Anuradhapura, is a major city in Sri Lanka. It is the capital city of North Central Province, Sri Lanka and the capital of Anuradhapura District. Anuradhapura is one of the ancient capitals of Sri Lanka, famous for its well-preserved ruins of ancient Sri Lankan civilization. It was 3rd capital of the Kingdom of Rajarata after Tambapanni and Upatissa Nuwara. The city, now a UNESCO World Heritage Site, lies 205 km north of the current capital Colombo in Sri Lanka’s North Central Province, on the banks of the historic Malvathu Oya. It is one of the oldest continuously inhabited cities in the world and one of the eight World Heritage Sites of Sri Lanka. It is believed that from the 4th century BC, it was the capital of the Sinhalese until the beginning of the 11th century AD. During this period it remained one of the most stable and durable centers of political power and urban life in South Asia. The ancient city, considered sacred to the Buddhist world, is today surrounded by monasteries covering an area of over sixteen square miles (40 km²).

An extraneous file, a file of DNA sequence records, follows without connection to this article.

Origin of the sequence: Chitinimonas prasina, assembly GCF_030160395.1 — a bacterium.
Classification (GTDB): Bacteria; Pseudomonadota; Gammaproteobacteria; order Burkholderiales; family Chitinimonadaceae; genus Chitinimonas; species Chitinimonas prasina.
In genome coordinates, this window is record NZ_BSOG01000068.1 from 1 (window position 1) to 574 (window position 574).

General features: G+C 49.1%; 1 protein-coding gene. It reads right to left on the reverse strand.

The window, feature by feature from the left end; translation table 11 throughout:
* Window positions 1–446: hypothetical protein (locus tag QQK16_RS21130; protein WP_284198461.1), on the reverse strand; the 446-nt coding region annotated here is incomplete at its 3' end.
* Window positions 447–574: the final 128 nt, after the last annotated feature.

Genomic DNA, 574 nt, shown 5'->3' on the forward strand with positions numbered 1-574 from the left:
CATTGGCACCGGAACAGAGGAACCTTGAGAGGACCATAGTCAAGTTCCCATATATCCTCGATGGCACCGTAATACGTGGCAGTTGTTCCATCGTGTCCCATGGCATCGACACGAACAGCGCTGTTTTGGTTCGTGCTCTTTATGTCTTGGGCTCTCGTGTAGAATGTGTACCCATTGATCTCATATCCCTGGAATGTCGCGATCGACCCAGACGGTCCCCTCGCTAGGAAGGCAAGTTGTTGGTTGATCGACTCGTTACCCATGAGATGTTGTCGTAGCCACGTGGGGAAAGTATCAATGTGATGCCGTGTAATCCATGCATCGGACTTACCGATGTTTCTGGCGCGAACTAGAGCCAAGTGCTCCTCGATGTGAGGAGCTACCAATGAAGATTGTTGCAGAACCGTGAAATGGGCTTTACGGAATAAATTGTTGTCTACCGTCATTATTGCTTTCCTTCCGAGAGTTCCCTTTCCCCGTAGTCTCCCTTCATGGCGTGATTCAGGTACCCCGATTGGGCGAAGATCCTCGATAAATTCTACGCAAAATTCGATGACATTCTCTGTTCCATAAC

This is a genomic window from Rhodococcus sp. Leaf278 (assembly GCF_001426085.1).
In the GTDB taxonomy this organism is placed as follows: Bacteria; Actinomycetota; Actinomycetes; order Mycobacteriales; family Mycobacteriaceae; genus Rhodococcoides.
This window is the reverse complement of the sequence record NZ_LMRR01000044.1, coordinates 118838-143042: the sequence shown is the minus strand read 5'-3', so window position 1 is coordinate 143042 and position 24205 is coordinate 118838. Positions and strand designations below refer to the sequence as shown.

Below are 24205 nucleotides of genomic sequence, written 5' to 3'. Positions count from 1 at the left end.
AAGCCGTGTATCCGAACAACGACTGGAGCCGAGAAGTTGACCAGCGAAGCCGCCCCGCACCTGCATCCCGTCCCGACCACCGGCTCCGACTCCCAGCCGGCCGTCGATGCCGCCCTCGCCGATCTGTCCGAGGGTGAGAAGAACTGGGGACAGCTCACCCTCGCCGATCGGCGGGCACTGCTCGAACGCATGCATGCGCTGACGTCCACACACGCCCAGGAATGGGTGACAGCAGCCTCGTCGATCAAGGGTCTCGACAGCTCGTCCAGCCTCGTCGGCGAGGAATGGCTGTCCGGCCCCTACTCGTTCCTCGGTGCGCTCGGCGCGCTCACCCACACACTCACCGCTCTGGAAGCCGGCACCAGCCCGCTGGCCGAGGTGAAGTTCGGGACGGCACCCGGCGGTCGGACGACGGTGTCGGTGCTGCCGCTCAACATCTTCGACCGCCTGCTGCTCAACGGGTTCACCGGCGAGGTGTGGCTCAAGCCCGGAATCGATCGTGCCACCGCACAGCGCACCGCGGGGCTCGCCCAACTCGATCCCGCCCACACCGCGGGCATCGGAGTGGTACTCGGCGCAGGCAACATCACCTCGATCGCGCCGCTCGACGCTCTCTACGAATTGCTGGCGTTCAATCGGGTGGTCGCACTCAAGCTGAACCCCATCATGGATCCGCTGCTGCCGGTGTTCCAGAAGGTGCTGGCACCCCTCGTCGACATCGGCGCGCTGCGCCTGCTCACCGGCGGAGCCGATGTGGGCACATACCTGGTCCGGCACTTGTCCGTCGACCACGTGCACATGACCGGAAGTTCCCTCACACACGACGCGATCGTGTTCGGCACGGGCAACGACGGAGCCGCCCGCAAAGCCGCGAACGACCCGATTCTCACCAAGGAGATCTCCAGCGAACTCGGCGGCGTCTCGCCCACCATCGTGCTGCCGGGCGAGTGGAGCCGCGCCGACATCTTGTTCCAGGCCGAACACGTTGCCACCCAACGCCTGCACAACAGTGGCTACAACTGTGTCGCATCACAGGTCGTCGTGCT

Polonnaruwa is a town. It’s the main town of Polonnaruwa District in the North Central Province, Sri Lanka. Kaduruwela area is the Polonnaruwa New Town and the other part of Polonnaruwa, remains as the royal ancient city of polonnaru kingdom. The second most ancient of Sri Lanka’s kingdoms, Polonnaruwa was first declared the capital city by King Vijayabahu I, who defeated the Chola invaders in 1070 to reunite the country once more under a local leader. The Ancient City of Polonnaruwa has been declared a World Heritage Site.
Nuwara Eliya is a city, in the hill country of the Central Province, Sri Lanka. The city name meaning is “city on the plain (table land)” or “city of light”. The city is the administrative capital of Nuwara Eliya District, with a picturesque landscape and temperate climate. It is located at an altitude of 1,868 m (6,128 ft) and is considered to be the most important location for Tea production in Sri Lanka. The city is overlooked by Pidurutalagala, the tallest mountain in Sri Lanka.
Ella is only a small village located high in the mountains. Most visitors to Ella only spend a couple of days there. But if you are willing to travel out of town, you can find plenty of things to do to keep you occupied.
Yala National Park